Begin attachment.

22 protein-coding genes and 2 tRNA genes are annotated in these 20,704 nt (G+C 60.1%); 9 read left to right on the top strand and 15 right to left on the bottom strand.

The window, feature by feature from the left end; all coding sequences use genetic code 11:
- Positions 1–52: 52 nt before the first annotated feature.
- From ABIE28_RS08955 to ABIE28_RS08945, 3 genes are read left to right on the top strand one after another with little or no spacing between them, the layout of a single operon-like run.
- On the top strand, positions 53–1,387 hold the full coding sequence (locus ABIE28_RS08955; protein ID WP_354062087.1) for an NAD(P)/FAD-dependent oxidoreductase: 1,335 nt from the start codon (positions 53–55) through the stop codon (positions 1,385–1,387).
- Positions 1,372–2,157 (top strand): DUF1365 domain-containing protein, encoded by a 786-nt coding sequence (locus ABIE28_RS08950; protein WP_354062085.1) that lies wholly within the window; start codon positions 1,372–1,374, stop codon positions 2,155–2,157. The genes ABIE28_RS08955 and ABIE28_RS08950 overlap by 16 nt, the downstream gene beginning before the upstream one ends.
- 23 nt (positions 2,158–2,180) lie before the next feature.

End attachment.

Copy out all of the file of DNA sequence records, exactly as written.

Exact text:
22 protein-coding genes and 2 tRNA genes are annotated in these 20,704 nt (G+C 60.1%); 9 read left to right on the top strand and 15 right to left on the bottom strand.

The window, feature by feature from the left end; all coding sequences use genetic code 11:
- Positions 1–52: 52 nt before the first annotated feature.
- From ABIE28_RS08955 to ABIE28_RS08945, 3 genes are read left to right on the top strand one after another with little or no spacing between them, the layout of a single operon-like run.
- On the top strand, positions 53–1,387 hold the full coding sequence (locus ABIE28_RS08955; protein ID WP_354062087.1) for an NAD(P)/FAD-dependent oxidoreductase: 1,335 nt from the start codon (positions 53–55) through the stop codon (positions 1,385–1,387).
- Positions 1,372–2,157 (top strand): DUF1365 domain-containing protein, encoded by a 786-nt coding sequence (locus ABIE28_RS08950; protein WP_354062085.1) that lies wholly within the window; start codon positions 1,372–1,374, stop codon positions 2,155–2,157. The genes ABIE28_RS08955 and ABIE28_RS08950 overlap by 16 nt, the downstream gene beginning before the upstream one ends.
- 23 nt (positions 2,158–2,180) lie before the next feature.